NOAA’s coastal mapping program offers huge taxpayer benefits, report says

Economic study shows value of program to coastal economies

March 28, 2012

aerial imagery.

NOAA collects aerial imagery used to improve the accuracy of shoreline data.

Download here. (Credit: NOAA)

For every dollar American taxpayers spend on NOAA’s National Geodetic Survey (NGS) Coastal Mapping Program, they receive more than $35 in benefits, according to a recent independent socio-economic scoping study.

The program provides critical baseline data for accurately mapping America’s official shoreline—important for national security, maritime shipping and navigation, and provides geographical reference data needed to manage, develop, conserve and protect coastal resources. 

The study demonstrates the program’s contributions in marine safety, geographic information, resource management, and emergency response and the wide range of economic and societal activities it supports.

“This is a great investment for taxpayers,” said David Kennedy, assistant NOAA administrator for the National Ocean Service. “The coastal mapping program FY11  budget of $6.8 million brought about $241 million annually in both direct and secondary economic benefits, as well as non-economic benefits such as those related to safety and the environment.”

Conducted by Leveson Consulting of Jackson, N.J., the study analyzed the benefits to the nation of NOAA’s Coastal Mapping Program, which enhances coastal economies by providing accurate and consistent shoreline data.

LIDAR imagery.

LIDAR imagery of an area south of San Francisco acquired by the NOAA aircraft.

Download here. (Credit: NOAA)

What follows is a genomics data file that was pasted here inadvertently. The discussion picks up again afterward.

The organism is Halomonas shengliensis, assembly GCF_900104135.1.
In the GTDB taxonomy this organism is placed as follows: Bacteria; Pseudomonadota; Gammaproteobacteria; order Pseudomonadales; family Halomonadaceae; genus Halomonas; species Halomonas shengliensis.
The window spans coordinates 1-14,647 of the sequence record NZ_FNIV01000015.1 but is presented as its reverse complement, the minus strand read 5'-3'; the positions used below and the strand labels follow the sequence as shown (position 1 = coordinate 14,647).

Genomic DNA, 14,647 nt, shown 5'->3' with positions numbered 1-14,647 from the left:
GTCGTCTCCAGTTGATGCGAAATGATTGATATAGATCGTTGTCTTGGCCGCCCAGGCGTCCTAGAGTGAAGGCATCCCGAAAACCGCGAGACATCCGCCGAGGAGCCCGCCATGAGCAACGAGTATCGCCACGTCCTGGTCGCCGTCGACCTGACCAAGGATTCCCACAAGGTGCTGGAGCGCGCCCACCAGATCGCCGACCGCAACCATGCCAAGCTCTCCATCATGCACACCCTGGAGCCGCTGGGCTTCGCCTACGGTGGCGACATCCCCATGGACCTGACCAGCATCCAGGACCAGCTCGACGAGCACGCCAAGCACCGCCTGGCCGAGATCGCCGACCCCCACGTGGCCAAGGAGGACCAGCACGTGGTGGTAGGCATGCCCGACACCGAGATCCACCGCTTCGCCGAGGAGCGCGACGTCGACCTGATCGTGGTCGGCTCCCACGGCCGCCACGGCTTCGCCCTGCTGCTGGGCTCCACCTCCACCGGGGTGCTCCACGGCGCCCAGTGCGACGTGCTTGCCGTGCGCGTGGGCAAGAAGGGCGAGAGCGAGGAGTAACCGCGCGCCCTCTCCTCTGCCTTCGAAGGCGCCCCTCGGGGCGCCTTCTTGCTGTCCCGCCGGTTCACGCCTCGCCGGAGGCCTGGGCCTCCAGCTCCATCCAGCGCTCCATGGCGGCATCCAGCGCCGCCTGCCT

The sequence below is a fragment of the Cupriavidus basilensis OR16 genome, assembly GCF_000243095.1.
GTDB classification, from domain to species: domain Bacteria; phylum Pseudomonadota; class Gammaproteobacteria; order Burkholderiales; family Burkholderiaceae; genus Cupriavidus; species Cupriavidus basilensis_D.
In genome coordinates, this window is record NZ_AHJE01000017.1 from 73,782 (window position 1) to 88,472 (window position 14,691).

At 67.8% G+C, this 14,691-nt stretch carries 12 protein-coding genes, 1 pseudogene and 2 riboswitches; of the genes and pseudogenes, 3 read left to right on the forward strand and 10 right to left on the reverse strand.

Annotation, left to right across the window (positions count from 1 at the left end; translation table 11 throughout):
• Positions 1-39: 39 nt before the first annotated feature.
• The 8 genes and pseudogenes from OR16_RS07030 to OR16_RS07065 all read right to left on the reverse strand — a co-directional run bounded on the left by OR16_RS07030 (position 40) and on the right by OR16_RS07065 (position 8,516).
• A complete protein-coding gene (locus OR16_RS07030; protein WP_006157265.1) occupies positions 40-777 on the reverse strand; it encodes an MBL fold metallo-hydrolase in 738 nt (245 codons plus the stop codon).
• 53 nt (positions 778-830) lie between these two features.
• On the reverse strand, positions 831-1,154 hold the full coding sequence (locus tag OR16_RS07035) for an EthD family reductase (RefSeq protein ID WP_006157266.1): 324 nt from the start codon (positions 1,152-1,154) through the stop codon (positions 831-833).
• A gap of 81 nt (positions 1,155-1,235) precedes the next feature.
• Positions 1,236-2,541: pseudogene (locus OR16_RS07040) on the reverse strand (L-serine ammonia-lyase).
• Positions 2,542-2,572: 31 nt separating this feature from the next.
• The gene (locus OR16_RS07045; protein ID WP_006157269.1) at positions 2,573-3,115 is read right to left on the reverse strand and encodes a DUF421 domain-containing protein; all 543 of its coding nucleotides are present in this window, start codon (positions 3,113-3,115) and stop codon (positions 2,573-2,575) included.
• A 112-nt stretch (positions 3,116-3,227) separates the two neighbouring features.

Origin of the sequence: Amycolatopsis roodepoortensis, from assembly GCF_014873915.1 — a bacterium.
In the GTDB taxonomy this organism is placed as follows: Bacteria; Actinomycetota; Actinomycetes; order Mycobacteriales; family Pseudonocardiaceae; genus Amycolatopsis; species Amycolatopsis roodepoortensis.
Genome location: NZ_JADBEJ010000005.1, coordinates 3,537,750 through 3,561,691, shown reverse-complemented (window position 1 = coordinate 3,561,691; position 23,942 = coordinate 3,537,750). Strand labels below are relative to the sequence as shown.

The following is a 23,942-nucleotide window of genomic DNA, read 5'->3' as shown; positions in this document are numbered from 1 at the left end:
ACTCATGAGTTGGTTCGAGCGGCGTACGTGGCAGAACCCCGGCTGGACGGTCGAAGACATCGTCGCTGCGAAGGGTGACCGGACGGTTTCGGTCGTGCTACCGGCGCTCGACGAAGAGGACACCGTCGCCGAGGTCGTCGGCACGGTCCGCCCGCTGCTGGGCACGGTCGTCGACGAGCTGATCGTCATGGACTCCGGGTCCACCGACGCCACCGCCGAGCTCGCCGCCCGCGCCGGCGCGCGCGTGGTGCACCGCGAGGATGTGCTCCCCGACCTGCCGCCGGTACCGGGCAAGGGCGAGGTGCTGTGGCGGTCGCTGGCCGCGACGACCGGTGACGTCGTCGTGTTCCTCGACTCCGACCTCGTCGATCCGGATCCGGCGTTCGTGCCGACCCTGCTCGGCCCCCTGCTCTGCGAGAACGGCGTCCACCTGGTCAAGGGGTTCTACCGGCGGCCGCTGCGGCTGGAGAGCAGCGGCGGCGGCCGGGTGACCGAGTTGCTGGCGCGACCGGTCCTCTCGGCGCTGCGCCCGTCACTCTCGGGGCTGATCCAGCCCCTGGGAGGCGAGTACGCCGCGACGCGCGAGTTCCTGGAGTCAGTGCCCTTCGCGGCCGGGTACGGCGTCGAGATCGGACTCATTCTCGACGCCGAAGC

Direct economic benefits of the program alone were estimated at $100 million—15 times program costs.The study estimated that NGS’s Coastal Mapping Program further supports 1,500 jobs outside of the program. In addition to the economic data, the study also provides information on the program’s customers and their uses of mapping data.

NOAA derives the shoreline data through various remote sensing technologies including aerial imagery, satellite imagery, Light Detection and Ranging (LiDAR), and Synthetic Aperture RADAR (SAR).

“In 2011, NGS delivered 7,800 miles of shoreline mapping that included 250 miles of California shoreline using new LiDAR-based procedures,” said Juliana Blackwell, NGS director.Through partnerships with other federal agencies in LiDAR acquisition and with continued technological advances, NGS has demonstrated the ability to achieve a threefold increase in efficiency in some of our coastal projects.”

NOAA’s mission is to understand and predict changes in the Earth's environment, from the depths of the ocean to the surface of the sun, and to conserve and manage our coastal and marine resources. Join us on Facebook, Twitter and our other social media channels.